Industry News

2022 New Car Sales

2022 New Car Sales Looking Halfway Decent

Despite the turmoil of gas prices under the new administration and 8% (some reports that the real inflation numbers are already in double digits). car dealers have little to cry about.

Data suggest that we’re on track to see total new vehicle sales to be around 15.4 million, much higher than the 12.2 million in 2021, as the country slowly started to slacken COVID restrictions, but a far cry of 17.3 units sold in 2018 before COVID.

New car sales over the years


However, it’ll be interesting to see the profits made by car dealers in 2022. Inflated prices, and in some cases, double digit% markups over sticker prices have made the news. Low inventory lets dealers negotiate from a position of strength.

For premium brands/models, dealers have taken to adding personalization to the vehicles. especially for big tickets cars like Rolls Royce, Bentley and other brands. The profit on personalization, custom colors, customer wood trim and so on inflate the sticker price and the profit margin.

To the 1%ers, it’s like ordering double desserts.

Indeed, a report from Haig Partners, a Florida-based dealership-sale advisory group, found that in the year ending March 2022, publicly owned new-car dealerships recorded an average profit of $7.1 million, a whopping 242 percent increase over 2019 and then doesn’t count April through December 2022.

Meanwhile, we peasants are paying more for everything, and new cars are no exception.  In 2012, the average price of a new car was $31,000.  Today, it’s $48,000.

Oh, if you’re trying to save money by buying an electric car, the average price of an electric car is now $66,000. That’s an increase of 13% over 2021.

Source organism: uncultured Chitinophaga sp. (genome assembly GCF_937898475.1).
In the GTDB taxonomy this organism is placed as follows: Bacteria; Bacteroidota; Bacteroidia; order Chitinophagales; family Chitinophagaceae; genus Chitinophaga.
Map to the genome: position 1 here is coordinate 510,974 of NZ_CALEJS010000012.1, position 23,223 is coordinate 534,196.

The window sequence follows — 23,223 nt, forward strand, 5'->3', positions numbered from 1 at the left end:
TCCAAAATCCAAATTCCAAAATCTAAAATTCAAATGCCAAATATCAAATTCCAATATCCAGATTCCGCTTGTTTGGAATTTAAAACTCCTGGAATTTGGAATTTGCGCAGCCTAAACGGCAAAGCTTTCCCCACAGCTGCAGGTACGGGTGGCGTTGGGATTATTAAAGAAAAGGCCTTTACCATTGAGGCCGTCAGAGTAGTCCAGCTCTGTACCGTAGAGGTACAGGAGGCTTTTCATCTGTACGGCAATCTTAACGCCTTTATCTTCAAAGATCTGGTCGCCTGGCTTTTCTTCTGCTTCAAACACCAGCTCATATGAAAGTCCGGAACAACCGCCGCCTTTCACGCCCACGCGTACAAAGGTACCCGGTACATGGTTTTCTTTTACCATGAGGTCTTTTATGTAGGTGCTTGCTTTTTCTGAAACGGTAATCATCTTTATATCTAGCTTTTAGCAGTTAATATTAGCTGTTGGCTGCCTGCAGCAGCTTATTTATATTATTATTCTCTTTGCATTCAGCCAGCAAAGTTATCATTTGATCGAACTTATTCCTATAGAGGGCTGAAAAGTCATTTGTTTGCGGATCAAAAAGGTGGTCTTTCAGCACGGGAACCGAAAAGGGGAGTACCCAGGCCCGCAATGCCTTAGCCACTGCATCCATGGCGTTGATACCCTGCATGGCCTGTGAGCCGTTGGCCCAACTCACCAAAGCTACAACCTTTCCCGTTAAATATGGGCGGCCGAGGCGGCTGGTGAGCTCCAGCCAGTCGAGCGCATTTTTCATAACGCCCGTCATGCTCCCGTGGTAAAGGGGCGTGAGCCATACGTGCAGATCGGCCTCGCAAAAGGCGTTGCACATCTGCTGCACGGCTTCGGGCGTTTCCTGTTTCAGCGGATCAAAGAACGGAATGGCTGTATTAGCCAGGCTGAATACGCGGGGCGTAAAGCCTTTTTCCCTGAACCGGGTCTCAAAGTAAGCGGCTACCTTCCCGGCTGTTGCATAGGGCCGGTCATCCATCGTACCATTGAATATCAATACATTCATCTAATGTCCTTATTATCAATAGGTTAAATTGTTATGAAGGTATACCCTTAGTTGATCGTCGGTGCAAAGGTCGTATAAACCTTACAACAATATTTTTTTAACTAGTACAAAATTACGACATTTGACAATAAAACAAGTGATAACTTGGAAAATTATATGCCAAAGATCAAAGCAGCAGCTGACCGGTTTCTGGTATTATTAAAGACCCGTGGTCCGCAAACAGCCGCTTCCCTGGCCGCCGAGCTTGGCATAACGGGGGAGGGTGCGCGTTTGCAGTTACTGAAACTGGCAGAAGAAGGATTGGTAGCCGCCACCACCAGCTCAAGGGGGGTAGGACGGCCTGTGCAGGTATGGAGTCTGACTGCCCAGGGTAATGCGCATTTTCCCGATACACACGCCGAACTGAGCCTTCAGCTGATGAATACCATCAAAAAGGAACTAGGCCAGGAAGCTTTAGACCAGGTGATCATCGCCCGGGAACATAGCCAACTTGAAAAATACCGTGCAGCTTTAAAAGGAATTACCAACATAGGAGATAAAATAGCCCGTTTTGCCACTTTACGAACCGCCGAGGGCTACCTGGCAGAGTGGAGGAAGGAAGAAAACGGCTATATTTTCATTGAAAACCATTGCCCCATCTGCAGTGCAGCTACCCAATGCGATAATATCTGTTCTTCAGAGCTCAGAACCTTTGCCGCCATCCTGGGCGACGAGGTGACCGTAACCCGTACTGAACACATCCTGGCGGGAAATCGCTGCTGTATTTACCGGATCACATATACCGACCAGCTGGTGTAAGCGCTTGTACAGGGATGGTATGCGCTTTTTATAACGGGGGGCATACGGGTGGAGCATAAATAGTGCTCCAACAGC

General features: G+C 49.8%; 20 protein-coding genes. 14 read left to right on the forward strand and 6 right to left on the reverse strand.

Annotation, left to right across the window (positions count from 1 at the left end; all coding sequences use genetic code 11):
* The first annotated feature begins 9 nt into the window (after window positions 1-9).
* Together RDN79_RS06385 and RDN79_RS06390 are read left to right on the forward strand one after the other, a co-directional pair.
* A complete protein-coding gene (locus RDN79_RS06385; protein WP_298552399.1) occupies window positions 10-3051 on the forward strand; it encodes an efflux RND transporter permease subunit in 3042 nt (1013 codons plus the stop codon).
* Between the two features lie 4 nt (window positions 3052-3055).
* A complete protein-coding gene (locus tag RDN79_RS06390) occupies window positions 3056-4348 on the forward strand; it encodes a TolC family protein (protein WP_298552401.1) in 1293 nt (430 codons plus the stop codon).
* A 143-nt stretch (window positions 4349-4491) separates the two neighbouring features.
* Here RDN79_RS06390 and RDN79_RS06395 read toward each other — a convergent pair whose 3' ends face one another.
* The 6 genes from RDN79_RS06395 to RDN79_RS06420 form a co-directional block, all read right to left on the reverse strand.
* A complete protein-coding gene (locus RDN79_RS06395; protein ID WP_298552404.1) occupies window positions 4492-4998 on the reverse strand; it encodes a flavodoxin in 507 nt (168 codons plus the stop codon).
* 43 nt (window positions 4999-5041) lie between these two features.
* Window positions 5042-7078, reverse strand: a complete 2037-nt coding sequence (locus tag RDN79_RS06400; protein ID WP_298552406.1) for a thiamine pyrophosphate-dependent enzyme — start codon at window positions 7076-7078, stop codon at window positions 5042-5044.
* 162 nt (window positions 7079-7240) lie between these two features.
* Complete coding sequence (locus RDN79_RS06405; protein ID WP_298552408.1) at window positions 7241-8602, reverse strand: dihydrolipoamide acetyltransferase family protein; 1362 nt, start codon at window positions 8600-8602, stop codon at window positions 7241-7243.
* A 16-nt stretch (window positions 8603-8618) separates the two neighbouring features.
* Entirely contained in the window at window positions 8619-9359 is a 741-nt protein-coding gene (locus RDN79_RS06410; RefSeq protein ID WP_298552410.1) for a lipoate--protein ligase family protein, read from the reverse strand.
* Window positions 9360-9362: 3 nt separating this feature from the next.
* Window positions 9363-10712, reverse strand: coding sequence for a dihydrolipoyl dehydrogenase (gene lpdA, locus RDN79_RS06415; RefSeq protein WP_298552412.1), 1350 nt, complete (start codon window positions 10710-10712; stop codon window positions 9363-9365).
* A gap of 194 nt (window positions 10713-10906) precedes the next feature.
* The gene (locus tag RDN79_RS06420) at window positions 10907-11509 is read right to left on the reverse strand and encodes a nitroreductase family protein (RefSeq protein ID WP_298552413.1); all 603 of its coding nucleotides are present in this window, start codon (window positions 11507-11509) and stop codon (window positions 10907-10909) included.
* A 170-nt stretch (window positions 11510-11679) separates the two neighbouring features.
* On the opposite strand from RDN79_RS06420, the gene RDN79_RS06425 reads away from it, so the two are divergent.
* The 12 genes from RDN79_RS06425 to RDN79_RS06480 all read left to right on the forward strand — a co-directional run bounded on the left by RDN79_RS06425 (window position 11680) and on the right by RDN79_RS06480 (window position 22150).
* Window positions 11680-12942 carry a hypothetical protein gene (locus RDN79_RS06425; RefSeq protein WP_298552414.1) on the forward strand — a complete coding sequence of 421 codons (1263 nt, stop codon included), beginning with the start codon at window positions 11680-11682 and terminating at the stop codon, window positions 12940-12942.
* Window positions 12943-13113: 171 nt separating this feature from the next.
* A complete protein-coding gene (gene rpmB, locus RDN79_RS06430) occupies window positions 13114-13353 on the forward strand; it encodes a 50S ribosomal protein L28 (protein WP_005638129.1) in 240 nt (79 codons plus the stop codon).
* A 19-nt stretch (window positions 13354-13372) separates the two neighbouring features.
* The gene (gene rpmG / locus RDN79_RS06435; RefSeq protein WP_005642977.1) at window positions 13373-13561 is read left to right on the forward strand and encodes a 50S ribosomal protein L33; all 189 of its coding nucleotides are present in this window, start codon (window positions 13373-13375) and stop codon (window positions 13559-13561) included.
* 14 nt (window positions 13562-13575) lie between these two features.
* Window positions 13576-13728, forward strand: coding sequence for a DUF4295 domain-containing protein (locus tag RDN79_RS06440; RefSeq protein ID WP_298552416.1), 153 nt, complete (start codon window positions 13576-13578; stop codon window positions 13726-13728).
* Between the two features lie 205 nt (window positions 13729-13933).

In other news, in Q3 of 2022, electric car sales accounted for 6% of all 2022 new car sales.

More data showing that things are changing in the world of new cars is the age of the existing cars on the road.  In 2022, the average age of all of the cars on the road reached 12.2 years.  In other words, the average car you see driving around today is 12.2 years old.  There are several factors adding to the increasing average age of cars on the road. One, in the current economic environment, is that it’s hard to get a new car! That and the price of a new car (even used cars) has really jumped in 2022.

The scrappage rate has influenced the average car age, too. Historically over the past decade or so, the annual scrappage rate for passenger cars dropped from 5.5% per year to the mid-4% range. More current scrappage has gone back up to the 5% range, even with fewer miles driven during the pandemic and rising vehicle prices. Lower sales of new vehicles makes the average car age for vehicles in operation (VIO) even older.

The average age of a vehicle in the US will hit 12.3 years in 2023, according to a projection by Hedges & Company. By contrast, the average age of a vehicle in Europe in 2022 is 11.8 years according to the ACEA.

Americans bought more than 200,000 electric cars in the third quarter — a first. Electric car sales grew faster than any other segment of the auto industry.

Americans bought 67% more electric cars in the third quarter of 2022 than in the same period in 2021, according to our third-quarter Electrified Light Vehicle Sales Report. Overall new car sales fell 0.1% in the same period.

So while 2022 new car sales look impressive, the car dealers are really, really happy that 2022 profits are 242% higher than in 2019.

So, if you’re considering buying a new car, don’t expect great deals.


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